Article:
Washington Cyberbullying Offences Jump From Five to 87 In Five Years
Cyberbullying incidents in Washington last year included race and religion-based hate crimes, harassment and other offences.
Cyber-bullying offences in Washington have risen dramatically over the last five years, from five offences in 2015 to 87 offences in 2019.
In total, 261 reported offences of cyber-bullying occurred in Washington over the five year period.
The data was provided by Northumbria Police, following the submission of a Freedom of Information request from media literacy charity The Student View.
According to the report, five offences occurred in 2015, all classified as an ‘offence of harassment’. In 2016, there was a steep increase to 38 offences belonging in the same category.
In 2017, the figure increased dramatically again, to 62 that year. These 62 offences included a combination of ‘causing intentional harassment, alarm or distress’, ‘harassment, alarm or distress’, ‘offence of harassment’, and in two cases, ‘racially aggravated harassment, alarm or distress.’
69 offences occurred in 2018, all classified as either ‘causing intentional harassment, alarm or distress’, or ‘offence of harassment’.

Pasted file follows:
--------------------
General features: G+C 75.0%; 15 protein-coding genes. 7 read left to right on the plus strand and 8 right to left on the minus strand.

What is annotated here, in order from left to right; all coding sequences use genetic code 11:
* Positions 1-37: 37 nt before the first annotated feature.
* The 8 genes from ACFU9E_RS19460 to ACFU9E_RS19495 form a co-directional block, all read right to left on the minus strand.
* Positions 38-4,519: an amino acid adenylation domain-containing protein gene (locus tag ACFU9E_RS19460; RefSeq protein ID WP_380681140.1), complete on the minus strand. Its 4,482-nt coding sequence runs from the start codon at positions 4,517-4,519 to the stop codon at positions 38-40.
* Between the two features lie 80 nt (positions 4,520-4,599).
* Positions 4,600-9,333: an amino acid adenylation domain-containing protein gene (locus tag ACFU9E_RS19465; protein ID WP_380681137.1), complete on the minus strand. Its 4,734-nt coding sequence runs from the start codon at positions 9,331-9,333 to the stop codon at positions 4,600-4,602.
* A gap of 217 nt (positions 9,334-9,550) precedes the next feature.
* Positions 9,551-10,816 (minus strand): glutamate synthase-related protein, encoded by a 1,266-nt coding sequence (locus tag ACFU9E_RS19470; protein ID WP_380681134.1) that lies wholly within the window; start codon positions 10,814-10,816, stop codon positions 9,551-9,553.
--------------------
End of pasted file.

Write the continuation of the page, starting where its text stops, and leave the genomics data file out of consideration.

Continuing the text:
In the most recent year for which there is data available, 2019, 87 offences were recorded.
In 2019, there were nine incidents of ‘causing intentional harassment, alarm or distress’, and one of ‘harassment etc. of a person in his home’. A further three offences were listed for both ‘harassment, alarm or distress’ and ‘racially aggravated harassment, alarm or distress.’ One was recorded for ‘racially or religiously aggravated harassment, alarm or distress,’ and 70 for ‘offence of harassment.’
A Northumbria Police spokesperson said: “While the sharp increase may seem alarming we actually welcome these figures at it shows our education of young people and their families is working. We knew that these offences were taking place but they were not necessarily being reported to police.
“We have educated young people about cyberbullying and offences being committed online and encouraged them to inform a responsible adult so that contact can be made with police.
“We believe that the increase in offences highlights that more people are now coming forward and reporting incidents to us in the first place, and it is important that the public recognise this.
“We would continue to encourage young people and adults alike to contact police if they are targeted online. Malicious communication is a criminal offence and those responsible can, and will, be prosecuted in court.”